Midnight Calling 1-19-09
MC: When you started recording again after Mockingbird Lane, was it sort of a “dark night of the soul” type thing or did you simply decide to get back into it?
C: I had slowed writing and recording to an almost stand-still after I had moved back to my hometown and hooked up with my now “ex”. Spent all my time working and dealing with the insanity of that relationship. My desire to make music was kind of curbed from all that I was going through. After her and I split I started kicking it with a few of my old friends and playing a little music to waste time down at the old Main Street Store. I just started putting what I was going through into the music. I wrote a handful of tunes through the end of ’07 and that is what I recorded for “The Life Of An Outlaw”.
MC: Some of your work sounds along the lines of Nick Cave or even a bit of Leonard Cohen: quite dark, yet basically very straightforward, too. This is refreshing after listening to a lot of bands who seem to have taken being cryptic a bit too far. I love allegorical works, but I believe that there still has to be something the listener can relate to. What is your philosophy or methodology on composing lyrics?
C: Never really had a method. I sit down and write down what comes out as it comes out. I just let my soul speak. Sometimes it hides behind things… but usually it just opens up and speaks the truth. A lot of things I write about I don’t really think about or even realize myself until after it’s written… It’s mys soul speaking to me so I can work it out.
MC: You had mentioned that your music is a blend of country/punk/death-rock. To some viewers this may seem like a strange combination. But I see the new cowpunk/honkytonk scene (what I term New Outlaw Country) as being much like the original Deathrock and early Deathrock revival scenes, i.e. very DIY and anti-commercialism; far outside the mainstream; with fans and performers being pretty close knit. I also see similarities between the very frank attitudes and camaraderie of both. What are your thoughts?
C: I totally agree. When I first started doing this, back before the Mockingbird days, a lot of people really didn’t get it and wouldn’t listen… but over the years the scene has really expanded and a lot of people are getting back to the roots. Everyone in the scene seems to be real open and honest. It’s just real folks being real. Times have changed and it’s time for all this crass commercialism to go to the wayside.
MC: Who are some of your favorite country punk and horrorpunk performers?
C: Shit… Hank III obviously. Joey Allcorn. My buddy Danny Trashville. Cancerslug. Ghosts Run Wild. Gabe Zander. Gotham Road. Wayne Hancock. I dunno… that’s just a few…
MC: You recently produced some tracks for Fear The Dead radio. Where are they located? Has their comp been released, and were you included?
C: I did a song called “Fear The Dead” that I wrote everything for. Sang and performed all of the parts except the drums. Blizzard recorded those for me. People that like my horror-punk stuff should dig it. As far as I know it’s not released yet, but they are going to use it on the compilation when they release it. If it doesn’t come out I’ll put it out on something. It’s a fun song… I’d hate for it to go to waste.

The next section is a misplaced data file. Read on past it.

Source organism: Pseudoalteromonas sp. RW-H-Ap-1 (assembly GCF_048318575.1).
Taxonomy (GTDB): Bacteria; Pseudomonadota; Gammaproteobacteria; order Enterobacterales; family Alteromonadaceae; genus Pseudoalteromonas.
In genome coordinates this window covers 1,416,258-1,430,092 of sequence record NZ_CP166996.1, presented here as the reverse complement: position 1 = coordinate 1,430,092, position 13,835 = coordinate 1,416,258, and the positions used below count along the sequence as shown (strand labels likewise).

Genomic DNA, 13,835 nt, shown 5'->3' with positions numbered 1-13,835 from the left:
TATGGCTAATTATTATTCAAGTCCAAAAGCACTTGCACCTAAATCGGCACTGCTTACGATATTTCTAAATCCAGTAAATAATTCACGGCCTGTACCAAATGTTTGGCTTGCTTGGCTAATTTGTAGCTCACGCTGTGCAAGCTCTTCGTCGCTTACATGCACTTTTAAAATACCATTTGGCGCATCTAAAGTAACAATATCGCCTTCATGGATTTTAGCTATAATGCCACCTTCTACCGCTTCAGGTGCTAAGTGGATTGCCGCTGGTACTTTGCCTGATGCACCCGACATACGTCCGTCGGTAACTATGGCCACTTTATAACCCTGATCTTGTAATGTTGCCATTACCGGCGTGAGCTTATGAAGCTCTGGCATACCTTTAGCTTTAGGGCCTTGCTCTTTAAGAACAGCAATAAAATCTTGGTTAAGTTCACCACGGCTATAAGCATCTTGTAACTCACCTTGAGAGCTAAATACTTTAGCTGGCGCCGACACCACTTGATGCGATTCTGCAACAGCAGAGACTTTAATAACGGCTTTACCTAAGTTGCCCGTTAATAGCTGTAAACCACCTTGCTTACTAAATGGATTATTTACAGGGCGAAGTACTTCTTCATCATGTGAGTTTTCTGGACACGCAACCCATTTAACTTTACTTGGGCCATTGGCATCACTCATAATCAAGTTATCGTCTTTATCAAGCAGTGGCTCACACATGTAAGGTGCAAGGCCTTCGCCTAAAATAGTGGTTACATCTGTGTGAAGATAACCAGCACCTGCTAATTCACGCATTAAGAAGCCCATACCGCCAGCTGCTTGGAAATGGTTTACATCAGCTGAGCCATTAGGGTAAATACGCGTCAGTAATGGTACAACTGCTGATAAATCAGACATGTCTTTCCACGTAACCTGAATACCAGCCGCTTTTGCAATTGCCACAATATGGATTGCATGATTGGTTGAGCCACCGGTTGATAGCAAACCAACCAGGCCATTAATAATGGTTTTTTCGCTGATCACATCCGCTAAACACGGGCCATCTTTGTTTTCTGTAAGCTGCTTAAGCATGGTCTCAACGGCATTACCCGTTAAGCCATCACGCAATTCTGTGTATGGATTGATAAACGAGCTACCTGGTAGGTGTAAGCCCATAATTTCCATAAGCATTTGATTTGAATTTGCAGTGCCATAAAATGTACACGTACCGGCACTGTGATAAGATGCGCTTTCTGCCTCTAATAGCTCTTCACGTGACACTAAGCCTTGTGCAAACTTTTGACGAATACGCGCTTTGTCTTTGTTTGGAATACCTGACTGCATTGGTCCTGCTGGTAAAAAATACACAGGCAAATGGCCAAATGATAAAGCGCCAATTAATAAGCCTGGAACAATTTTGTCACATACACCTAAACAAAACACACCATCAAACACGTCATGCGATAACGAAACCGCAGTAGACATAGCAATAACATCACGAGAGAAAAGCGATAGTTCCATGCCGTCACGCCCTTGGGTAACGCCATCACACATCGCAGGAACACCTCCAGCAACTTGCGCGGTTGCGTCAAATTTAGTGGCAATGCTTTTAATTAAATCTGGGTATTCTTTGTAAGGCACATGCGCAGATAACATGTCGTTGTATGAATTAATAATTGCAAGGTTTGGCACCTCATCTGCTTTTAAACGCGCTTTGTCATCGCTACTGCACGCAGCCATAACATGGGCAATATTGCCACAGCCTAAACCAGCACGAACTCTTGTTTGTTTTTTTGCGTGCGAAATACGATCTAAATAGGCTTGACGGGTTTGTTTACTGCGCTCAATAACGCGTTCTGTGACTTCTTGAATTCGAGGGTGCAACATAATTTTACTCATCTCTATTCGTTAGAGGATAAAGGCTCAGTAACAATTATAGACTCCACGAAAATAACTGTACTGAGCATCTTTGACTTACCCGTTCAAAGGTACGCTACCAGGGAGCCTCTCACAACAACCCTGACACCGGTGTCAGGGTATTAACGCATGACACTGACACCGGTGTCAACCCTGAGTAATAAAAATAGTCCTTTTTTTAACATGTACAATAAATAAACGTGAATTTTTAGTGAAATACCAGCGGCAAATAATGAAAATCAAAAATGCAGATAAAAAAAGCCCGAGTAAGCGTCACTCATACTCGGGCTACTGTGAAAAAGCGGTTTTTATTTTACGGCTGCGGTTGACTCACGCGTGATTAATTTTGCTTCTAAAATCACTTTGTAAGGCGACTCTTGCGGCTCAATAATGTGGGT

MC: Tell us about your new albums “The Life of an Outlaw” and “Ten Necromantic Classics”. How can fans get your music?
MC: “The Life Of An Outlaw” is a live demo I recorded in Oregon at the begining of ’08. All the songs I wrote the last couple months of ’07. This one is limied to 100 copies and numbered. You can order them from me $10 postage paid through the MySpace or send me a money order too: Christophe, P.O.Box 3084, Shawnee, OK, 74802.
C: “Ten Necromantic Classics” is a split I did with Thomas Gun (http://www. myspace. com/thomasgun), guitarist for The Necrophilicons and Nuke & The Living Dead. We decided to do an acoustic album of horror-punk songs to release for Halloween. You can listen to that and download it from my site or from ReverbNation. (http://www. reverbnation. com/tennecromanticclassics)
MC: What are some of your upcoming projects? Where will you be playing in the near future?
C: Right now things are up in the air. Been working my ass off because I hope to get the hearse ready for a show in Oklahoma in May. I have to rebuild the engine and hope to strip, repaint and revinyl it too before then. So I have not been working as much on my music and art as I would like too. I’ll be throwing down some bass lines for the 8 Bit Heretic stuff soon, so those should be online when I do… I just need to give myself a few days off to work on it. Joe D (www. myspace. com/thecultofjoed)has been playing lead for me lately so I’m sure we’ll try to set something up. Most likely around Oklahoma ’til I get the hearse ready.
MC: It seems like that once an “underground” scene gains a certain level of success and exposure; it turns into the same sort of rank commercialism that it originally stood against. Do you think there is any way to avoid this process?
C: No. If something is doing well, the suits will try to copy it. If they can’t copy it they will find people and wave money under thier nose to exploit it. History repeats itself. Always has, always will.
MC: Is there anything else you would like to add? Thanks so much for the interview!
C: Just for everyone to check out the site! Stop by every month to hear different recordings. Drop me a line, let me know what you think or of you want me to play in your area. If enough people want me somewhere and will set it up, I’ll hitch a ride or hop a bus and come play. Buy my cd’s so I can afford to press new ones.
http://www. myspace. com/hardcoreokieboy